Why footballers taking the knee is a win against racism - Euan McColm

Shortly after the footballer Mark Walters signed for Glasgow Rangers on Hogmanay, 1987, a newspaper diary column carried what passed, in those days, for a joke.

England's manager Gareth Southgate and  Steve Holland, assistant coach of England, 'take a knee'. Picture: Getty Images
England's manager Gareth Southgate and Steve Holland, assistant coach of England, 'take a knee'. Picture: Getty Images

Walters - a black man from Birmingham - was, went the gag, actually eligible to play for Scotland on account of the fact one of his ancestors had eaten a missionary. It feels grubby even to recount this dreadful episode.

Two days after signing for his new club, Walters was subjected to the most horrific racism during an Old Firm derby, when Celtic fans made monkey noises and threw missiles. First, a banana was hurled at the player and, by the time the half-time whistle was blown, there were so many items - including a dart - on the pitch that the remainder of the match was delayed while the ground was cleared.

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This was not to be an isolated incident. The player was frequently abused while playing and, although much of this was condemned by supporters, fellow pros and members of the media, it was - shamefully - to continue for some time.

Rangers' new signing Mark Walters is brought down by Celtic Chris Morris during his first Old Firm match at Parkhead. Picture: PA

Speaking recently about playing in Scotland, Walters revealed just how isolated he was. He couldn’t, he explained, complain during a match to the referee because the attitude in those days was “if you don’t like it, get off the field and they’ll put someone else on and replace you”. If he had complained, said Walters, he’d have been criticised for having a chip on his shoulder and so, he felt, he just had to put up with it all.

When footballers and other sportspeople take the knee, these days, they are saying loudly and clearly that, no, they don’t have to put up with this. Nobody does.

Last week the Scotland team announced that they would not be participating in this contemporary ritual during the current European Football championship. Rather, said a spokesman, players would be standing against racism.

The backlash was - reassuringly - swift. Across social media, fans questioned this decision. Were members of the Scotland team really going to stand while England players knelt before their clash on Friday? Were they really going to refuse to show solidarity with opponents in this way?

What followed was a re-think. Scottish players will now “stand against racism” before all of their matches except for the England game when they will join their opponents in taking the knee.

Last week, England manager Gareth Southgate wrote an open letter to fans in which he articulated his pride at having played for his country. Although titled “Dear England”, the letter bears reading by supporters of any team and of none.

Southgate wrote of the use of social media to criticise and abuse players. And he singled out the scourge of racism for particular attention.

“Why,” wrote Southgate, “would you choose to insult somebody for something as ridiculous as the colour of their skin? Why?”

Southgate’s letter came after a number of football supporters and political figures criticised taking the knee as nothing more than “virtue signalling”. If you really wanted to tackle racism, went their take on matters, then pandering to the “extremist” Black Lives Matter movement wasn’t the way to go about it. I’m bound to say that none of those who have complained about taking the knee seems the sort one might turn to for sincere and thoughtful advice on how to challenge racism.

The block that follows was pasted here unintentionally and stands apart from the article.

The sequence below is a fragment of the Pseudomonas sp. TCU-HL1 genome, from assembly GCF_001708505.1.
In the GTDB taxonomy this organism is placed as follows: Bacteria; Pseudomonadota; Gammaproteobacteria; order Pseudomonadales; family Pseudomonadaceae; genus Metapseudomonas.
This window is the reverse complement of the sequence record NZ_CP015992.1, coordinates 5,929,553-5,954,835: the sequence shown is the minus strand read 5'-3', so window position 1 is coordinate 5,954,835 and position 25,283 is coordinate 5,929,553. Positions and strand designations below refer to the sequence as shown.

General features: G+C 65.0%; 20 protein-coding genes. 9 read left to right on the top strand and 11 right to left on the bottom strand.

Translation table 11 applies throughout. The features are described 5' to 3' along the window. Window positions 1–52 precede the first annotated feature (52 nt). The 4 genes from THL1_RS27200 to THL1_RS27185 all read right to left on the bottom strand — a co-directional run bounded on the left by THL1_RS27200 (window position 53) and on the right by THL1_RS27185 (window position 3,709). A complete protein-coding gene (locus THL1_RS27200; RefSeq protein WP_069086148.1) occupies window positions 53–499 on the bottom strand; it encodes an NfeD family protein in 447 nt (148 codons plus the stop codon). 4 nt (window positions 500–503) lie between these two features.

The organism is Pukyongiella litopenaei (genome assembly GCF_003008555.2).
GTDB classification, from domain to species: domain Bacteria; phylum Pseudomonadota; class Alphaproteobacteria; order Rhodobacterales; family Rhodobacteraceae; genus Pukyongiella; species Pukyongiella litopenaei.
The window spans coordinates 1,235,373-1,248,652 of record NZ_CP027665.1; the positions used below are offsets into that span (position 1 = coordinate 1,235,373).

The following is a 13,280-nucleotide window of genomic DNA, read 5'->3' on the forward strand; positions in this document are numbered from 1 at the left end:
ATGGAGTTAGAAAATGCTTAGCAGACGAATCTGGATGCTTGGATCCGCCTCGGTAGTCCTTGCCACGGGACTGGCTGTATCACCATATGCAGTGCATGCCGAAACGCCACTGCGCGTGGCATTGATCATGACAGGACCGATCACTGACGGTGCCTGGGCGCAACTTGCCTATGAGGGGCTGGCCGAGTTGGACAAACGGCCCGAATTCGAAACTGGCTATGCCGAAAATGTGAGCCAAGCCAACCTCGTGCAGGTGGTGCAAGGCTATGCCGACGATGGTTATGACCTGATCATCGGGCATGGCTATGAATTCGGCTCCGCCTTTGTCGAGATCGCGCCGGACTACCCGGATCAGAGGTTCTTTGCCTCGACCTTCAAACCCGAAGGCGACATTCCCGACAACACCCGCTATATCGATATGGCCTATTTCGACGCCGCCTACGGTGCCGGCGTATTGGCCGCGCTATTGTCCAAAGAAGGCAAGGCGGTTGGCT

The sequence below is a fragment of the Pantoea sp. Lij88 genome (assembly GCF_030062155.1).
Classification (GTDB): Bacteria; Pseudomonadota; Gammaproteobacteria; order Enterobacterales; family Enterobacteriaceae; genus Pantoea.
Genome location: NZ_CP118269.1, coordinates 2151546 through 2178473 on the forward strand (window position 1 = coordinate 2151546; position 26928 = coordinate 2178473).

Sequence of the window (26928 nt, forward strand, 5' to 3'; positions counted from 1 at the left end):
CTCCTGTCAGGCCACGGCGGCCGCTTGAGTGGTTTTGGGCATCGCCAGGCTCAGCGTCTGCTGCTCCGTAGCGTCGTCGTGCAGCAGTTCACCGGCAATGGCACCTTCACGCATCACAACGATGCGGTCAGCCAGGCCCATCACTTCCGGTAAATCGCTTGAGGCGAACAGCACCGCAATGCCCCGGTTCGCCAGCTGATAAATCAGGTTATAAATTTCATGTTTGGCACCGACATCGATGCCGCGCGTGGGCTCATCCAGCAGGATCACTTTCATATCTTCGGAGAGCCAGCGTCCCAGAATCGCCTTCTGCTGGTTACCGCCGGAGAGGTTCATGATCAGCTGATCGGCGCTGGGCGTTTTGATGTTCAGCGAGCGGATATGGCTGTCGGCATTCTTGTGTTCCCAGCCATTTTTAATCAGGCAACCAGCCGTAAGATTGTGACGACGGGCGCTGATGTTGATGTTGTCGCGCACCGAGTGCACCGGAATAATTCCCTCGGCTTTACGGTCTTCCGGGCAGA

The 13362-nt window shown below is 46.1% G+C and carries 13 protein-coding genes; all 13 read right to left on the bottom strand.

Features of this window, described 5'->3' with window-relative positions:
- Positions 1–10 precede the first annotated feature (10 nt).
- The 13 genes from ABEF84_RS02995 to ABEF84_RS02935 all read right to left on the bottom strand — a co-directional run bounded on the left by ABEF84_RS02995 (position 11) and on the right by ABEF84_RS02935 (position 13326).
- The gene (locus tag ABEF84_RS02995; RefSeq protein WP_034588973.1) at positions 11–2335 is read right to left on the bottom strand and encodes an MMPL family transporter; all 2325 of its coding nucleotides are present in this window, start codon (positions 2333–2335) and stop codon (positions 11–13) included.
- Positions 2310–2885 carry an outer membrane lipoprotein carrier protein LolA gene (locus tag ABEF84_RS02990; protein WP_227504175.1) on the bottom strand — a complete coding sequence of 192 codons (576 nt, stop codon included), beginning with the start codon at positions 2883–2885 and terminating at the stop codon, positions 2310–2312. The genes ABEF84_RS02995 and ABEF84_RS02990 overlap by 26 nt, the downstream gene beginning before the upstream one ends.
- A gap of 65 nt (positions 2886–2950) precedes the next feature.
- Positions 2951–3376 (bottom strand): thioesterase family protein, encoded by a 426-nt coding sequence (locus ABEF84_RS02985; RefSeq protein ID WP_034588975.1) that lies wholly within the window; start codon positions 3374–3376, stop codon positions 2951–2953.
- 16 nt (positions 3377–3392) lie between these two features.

Southgate has their number.

“You’re on the losing side,” he wrote. “It’s clear to me that we are heading for a much more tolerant and understanding society, and I know our lads will be a big part of that.”

In his letter, Southgate outlined a vision of patriotism that is progressive and inclusive. It is little wonder that so many angry Brexiteers used social media to criticism him.

A favourite attack of those definitely-not-a-racist people who disdain the practise of taking the knee is that it is merely a gesture.

Well, yes, it is a gesture but gestures matter. Some gestures take great courage. Some gestures have real meaning. Some gestures catalyse change.

When players take the knee during this football tournament, they will be making a gesture that says, no, actually, racism isn’t okay. They will be committing themselves to challenging it. They will be calling out the behaviour of some who would count themselves fans.

And if there was to be no such gesture, what would take its place?

I’ve no doubt that a substantial number of those who bristle at the very idea of players taking the knee would prefer the issue of racism to simply be ignored.

But where would that get us? Would we rather a culture such as existed during Mark Walters’s career when a young black man felt powerless to speak out against the intolerable abuse he suffered?

Doubtless, some would very much prefer that to be the case. We must hope, as Southgate wrote, those people are on the losing side.

The Scotland team’s partial U-turn on the question of whether to take the knee during the European championships is, I fear, messy. I don’t doubt the sincerity of the players’ opposition to racism in their sport and across wider society but the decision only to kneel before the England game makes it appear that they are responding to criticism rather than acting with clarity and determination.

There will be many who react badly when players take the knee in the days and weeks ahead. But those people are on the wrong side of the argument.

Their opposition is ample proof that this particular gesture is necessary.

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